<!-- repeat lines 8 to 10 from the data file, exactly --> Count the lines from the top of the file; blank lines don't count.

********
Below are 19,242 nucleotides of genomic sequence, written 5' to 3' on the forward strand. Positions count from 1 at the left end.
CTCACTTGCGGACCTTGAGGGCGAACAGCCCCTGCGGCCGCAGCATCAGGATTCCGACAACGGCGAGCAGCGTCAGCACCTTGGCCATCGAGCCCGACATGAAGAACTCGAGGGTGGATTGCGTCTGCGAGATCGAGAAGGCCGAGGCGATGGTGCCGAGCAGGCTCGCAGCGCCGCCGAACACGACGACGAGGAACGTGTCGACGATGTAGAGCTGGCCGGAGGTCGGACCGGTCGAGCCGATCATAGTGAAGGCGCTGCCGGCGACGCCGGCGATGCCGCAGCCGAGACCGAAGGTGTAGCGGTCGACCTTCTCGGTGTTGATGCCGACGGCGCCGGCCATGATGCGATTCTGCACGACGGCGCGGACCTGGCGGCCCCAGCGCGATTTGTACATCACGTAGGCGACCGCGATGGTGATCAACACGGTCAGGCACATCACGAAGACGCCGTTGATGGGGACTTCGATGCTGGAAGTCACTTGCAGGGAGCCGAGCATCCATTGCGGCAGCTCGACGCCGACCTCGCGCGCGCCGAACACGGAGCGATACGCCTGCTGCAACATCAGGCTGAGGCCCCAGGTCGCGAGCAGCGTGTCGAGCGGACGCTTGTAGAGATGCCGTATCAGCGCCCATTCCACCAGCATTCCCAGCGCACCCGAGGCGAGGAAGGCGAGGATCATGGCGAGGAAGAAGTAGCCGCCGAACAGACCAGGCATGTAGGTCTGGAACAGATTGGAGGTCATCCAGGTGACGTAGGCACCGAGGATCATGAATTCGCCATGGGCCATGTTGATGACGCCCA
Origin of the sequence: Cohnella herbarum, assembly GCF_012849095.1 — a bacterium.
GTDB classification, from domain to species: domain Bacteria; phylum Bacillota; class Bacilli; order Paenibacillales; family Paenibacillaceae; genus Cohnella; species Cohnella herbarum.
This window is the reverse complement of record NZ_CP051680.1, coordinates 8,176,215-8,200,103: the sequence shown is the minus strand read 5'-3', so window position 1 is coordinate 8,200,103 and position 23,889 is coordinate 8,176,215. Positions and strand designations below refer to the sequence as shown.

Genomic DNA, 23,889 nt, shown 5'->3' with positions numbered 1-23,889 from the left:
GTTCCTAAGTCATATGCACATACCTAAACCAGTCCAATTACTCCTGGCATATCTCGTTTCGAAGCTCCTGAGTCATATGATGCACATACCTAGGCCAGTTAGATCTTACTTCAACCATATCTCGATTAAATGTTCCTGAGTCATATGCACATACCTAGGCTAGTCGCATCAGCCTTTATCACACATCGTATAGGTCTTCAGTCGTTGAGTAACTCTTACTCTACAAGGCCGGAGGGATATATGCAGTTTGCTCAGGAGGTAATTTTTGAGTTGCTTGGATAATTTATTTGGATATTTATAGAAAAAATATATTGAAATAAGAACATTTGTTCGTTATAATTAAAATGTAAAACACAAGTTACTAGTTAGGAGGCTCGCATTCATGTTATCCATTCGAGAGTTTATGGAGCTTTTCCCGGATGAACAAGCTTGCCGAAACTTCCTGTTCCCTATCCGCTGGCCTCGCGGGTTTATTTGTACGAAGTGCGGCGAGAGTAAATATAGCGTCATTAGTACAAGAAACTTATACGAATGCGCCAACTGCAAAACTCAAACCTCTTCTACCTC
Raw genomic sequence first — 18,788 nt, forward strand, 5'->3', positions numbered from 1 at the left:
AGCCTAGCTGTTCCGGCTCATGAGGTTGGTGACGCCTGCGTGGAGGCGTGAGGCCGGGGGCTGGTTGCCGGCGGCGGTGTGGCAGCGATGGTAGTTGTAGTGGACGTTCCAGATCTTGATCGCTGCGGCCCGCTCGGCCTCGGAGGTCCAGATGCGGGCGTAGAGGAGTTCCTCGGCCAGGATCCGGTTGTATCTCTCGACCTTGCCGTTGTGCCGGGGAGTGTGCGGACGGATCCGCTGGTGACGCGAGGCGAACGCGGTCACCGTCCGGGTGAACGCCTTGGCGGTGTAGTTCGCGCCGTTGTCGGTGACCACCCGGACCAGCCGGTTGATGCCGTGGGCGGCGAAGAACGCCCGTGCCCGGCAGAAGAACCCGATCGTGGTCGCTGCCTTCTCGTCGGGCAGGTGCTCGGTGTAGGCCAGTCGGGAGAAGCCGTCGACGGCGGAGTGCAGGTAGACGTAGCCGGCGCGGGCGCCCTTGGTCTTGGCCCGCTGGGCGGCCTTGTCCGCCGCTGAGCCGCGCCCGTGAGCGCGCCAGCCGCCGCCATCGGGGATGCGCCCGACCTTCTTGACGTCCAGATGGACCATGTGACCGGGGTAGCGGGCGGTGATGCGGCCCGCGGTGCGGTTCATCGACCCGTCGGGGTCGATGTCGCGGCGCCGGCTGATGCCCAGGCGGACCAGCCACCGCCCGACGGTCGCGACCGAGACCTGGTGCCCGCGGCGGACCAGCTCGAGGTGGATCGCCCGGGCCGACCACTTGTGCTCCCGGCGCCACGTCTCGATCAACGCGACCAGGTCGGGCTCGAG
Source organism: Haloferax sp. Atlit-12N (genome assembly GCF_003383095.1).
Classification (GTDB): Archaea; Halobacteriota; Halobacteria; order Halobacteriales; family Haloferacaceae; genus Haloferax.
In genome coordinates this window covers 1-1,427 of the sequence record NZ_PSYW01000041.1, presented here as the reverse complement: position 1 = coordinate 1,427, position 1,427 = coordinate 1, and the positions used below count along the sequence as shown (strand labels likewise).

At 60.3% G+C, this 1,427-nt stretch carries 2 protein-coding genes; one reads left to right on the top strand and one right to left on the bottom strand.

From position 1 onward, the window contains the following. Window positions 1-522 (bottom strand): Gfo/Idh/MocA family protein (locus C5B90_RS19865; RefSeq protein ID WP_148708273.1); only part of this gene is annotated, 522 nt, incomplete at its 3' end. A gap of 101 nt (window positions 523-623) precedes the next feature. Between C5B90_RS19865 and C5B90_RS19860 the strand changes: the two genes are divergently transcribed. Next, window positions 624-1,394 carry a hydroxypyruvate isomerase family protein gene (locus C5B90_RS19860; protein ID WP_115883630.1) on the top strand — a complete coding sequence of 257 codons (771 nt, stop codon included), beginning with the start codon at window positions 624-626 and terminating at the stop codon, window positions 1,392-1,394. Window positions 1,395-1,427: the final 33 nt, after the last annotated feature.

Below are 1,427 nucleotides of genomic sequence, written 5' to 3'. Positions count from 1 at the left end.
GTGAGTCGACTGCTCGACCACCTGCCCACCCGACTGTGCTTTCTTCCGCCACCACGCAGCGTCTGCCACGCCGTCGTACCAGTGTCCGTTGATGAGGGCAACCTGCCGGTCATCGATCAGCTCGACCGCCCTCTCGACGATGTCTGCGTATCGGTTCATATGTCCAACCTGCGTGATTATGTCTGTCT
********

Raw genomic sequence first — 18,788 nt, forward strand, 5'->3', positions numbered from 1 at the left:
AGCCTAGCTGTTCCGGCTCATGAGGTTGGTGACGCCTGCGTGGAGGCGTGAGGCCGGGGGCTGGTTGCCGGCGGCGGTGTGGCAGCGATGGTAGTTGTAGTGGACGTTCCAGATCTTGATCGCTGCGGCCCGCTCGGCCTCGGAGGTCCAGATGCGGGCGTAGAGGAGTTCCTCGGCCAGGATCCGGTTGTATCTCTCGACCTTGCCGTTGTGCCGGGGAGTGTGCGGACGGATCCGCTGGTGACGCGAGGCGAACGCGGTCACCGTCCGGGTGAACGCCTTGGCGGTGTAGTTCGCGCCGTTGTCGGTGACCACCCGGACCAGCCGGTTGATGCCGTGGGCGGCGAAGAACGCCCGTGCCCGGCAGAAGAACCCGATCGTGGTCGCTGCCTTCTCGTCGGGCAGGTGCTCGGTGTAGGCCAGTCGGGAGAAGCCGTCGACGGCGGAGTGCAGGTAGACGTAGCCGGCGCGGGCGCCCTTGGTCTTGGCCCGCTGGGCGGCCTTGTCCGCCGCTGAGCCGCGCCCGTGAGCGCGCCAGCCGCCGCCATCGGGGATGCGCCCGACCTTCTTGACGTCCAGATGGACCATGTGACCGGGGTAGCGGGCGGTGATGCGGCCCGCGGTGCGGTTCATCGACCCGTCGGGGTCGATGTCGCGGCGCCGGCTGATGCCCAGGCGGACCAGCCACCGCCCGACGGTCGCGACCGAGACCTGGTGCCCGCGGCGGACCAGCTCGAGGTGGATCGCCCGGGCCGACCACTTGTGCTCCCGGCGCCACGTCTCGATCAACGCGACCAGGTCGGGCTCGAG
Source organism: Haloferax sp. Atlit-12N (genome assembly GCF_003383095.1).